Friday, March 2, 2012

Healing harmonies

German consul general hosts Music in Medicine Program


FROM SCRUBS TO STEINWAY: Conrad performs at the Goethe-Institut Boston.


Claudius Conrad, MD, PhD, slowly lifted his fingers from the keys of the Steinway piano after playing the final notes of Schumann’s Kinderszenen. Moments later the standing-room-only audience at the Goethe-Institut Boston broke the silence with calls of “Encore!”

Conrad, surgeon and director of the Music in Medicine Program at the MGH and the Benson Henry Institute for Mind Body Medicine, was the honored guest of Friedrich Löhr, the consul general of the Federal Republic of Germany in Boston, and presented a free “Music in Medicine” concert and lecture on Feb. 23. Conrad played the works of Chopin, Mozart and Schumann and discussed the therapeutic benefits of music as it relates to surgery –
for both surgeons and their patients.

Löhr welcomed more than 140 attendees to the event, before turning the podium over to Kenneth Tanabe, MD, chief of the division of Surgical Oncology. “The scope and depth of Dr. Conrad’s talents are incredible. He is a talented surgeon, a wonderful physician, a gifted scientist, a dedicated investigator and an accomplished pianist," Tanabe says. "I sometimes think that we’ve all learned as much from him as he has learned from us. And, of course, one of the areas that we’ve enjoyed the most as students of Claudius is the field of music in medicine.”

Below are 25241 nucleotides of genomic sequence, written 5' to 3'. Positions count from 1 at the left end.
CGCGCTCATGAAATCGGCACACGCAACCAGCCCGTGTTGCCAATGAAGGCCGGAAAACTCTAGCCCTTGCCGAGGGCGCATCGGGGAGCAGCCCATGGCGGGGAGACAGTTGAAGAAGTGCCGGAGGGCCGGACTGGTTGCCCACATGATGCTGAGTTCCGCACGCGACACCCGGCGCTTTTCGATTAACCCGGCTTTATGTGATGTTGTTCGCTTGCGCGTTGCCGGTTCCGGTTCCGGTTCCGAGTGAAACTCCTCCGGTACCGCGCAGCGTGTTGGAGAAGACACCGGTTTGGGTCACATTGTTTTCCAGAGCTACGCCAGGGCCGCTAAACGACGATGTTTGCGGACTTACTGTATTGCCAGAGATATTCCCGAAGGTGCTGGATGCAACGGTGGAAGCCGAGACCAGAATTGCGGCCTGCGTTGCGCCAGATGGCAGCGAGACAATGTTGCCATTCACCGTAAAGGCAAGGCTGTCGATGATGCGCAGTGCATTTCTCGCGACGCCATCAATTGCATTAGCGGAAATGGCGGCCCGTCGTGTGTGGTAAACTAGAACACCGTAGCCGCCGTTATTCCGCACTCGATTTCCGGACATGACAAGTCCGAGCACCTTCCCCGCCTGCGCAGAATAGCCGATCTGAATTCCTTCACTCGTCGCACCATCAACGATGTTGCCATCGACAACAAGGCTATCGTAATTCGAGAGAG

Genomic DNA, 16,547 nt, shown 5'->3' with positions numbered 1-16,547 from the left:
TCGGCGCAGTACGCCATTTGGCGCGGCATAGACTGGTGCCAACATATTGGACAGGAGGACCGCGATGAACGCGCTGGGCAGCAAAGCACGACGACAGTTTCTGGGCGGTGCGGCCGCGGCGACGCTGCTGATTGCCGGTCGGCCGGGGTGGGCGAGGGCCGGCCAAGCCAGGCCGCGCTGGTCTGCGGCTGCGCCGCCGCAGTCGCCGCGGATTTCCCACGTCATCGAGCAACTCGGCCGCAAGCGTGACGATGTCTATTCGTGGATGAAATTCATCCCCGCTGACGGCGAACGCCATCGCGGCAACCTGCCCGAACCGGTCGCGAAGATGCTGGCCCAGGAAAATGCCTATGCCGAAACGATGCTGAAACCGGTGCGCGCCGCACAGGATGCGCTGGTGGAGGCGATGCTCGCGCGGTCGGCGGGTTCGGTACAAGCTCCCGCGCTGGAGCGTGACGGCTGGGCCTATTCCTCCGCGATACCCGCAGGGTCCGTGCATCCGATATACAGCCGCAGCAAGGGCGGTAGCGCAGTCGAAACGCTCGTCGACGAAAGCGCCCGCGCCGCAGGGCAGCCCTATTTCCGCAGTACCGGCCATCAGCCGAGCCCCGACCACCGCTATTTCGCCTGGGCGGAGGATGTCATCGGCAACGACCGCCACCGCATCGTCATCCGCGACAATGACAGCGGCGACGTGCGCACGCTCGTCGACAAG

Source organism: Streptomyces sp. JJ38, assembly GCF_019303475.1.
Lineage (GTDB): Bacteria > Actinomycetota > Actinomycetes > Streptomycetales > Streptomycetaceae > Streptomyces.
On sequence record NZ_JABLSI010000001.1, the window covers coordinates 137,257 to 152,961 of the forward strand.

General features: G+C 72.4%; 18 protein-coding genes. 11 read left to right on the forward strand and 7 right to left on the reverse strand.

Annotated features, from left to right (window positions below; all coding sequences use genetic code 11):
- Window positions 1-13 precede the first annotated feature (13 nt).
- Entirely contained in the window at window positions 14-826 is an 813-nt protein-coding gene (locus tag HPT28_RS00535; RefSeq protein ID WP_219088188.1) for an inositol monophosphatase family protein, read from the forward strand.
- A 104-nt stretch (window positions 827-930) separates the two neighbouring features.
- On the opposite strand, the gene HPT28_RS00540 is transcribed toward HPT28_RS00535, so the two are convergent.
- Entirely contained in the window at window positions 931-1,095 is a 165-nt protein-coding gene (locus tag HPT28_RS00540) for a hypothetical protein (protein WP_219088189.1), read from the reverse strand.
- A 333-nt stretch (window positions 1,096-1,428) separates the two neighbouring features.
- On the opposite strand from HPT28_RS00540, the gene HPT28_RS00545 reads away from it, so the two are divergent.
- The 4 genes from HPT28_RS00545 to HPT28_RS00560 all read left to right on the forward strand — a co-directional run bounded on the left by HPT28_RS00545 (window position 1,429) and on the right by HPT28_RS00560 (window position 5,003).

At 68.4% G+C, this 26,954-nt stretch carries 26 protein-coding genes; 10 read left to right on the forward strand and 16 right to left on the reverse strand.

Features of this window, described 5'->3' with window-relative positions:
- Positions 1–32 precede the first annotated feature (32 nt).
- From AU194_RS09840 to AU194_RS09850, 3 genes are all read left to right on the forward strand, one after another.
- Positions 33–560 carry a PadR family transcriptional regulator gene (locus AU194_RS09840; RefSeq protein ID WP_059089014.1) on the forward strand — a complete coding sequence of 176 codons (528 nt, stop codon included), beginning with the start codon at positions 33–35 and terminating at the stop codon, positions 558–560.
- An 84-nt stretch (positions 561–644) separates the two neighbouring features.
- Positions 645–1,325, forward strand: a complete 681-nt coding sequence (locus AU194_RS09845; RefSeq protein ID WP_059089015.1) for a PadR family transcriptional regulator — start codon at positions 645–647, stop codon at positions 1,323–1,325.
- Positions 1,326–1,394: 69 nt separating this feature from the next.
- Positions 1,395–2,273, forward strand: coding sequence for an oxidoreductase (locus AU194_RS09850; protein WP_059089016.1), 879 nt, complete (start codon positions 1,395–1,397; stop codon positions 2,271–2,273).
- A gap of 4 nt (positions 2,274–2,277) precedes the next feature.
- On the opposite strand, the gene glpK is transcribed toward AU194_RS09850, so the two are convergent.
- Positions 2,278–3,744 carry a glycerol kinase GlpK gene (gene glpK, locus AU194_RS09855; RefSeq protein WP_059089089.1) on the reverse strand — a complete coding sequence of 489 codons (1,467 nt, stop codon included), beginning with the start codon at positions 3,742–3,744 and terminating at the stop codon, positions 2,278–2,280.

Produced by G.G. Garth Music Publishing, the event was a fundraiser for the Division of Surgical Oncology at the MGH. Following Conrad’s 90-minute presentation, the audience participated in a question-and-answer period before enjoying a reception.

“It was an honor to give this concert lecture for the wonderful audience and Consul General Löhr at the Goethe-Institut,” Conrad says. “I was also delighted that my mentors Dr. Andrew Warshaw (surgeon-in-chief emeritus at the MGH) and Dr. Tanabe were there. I hope my presentation raised awareness about the role of music in medicine, but we have only begun to scratch the surface. With more research we can elucidate the specific effects of music in healing and apply them more scientifically."

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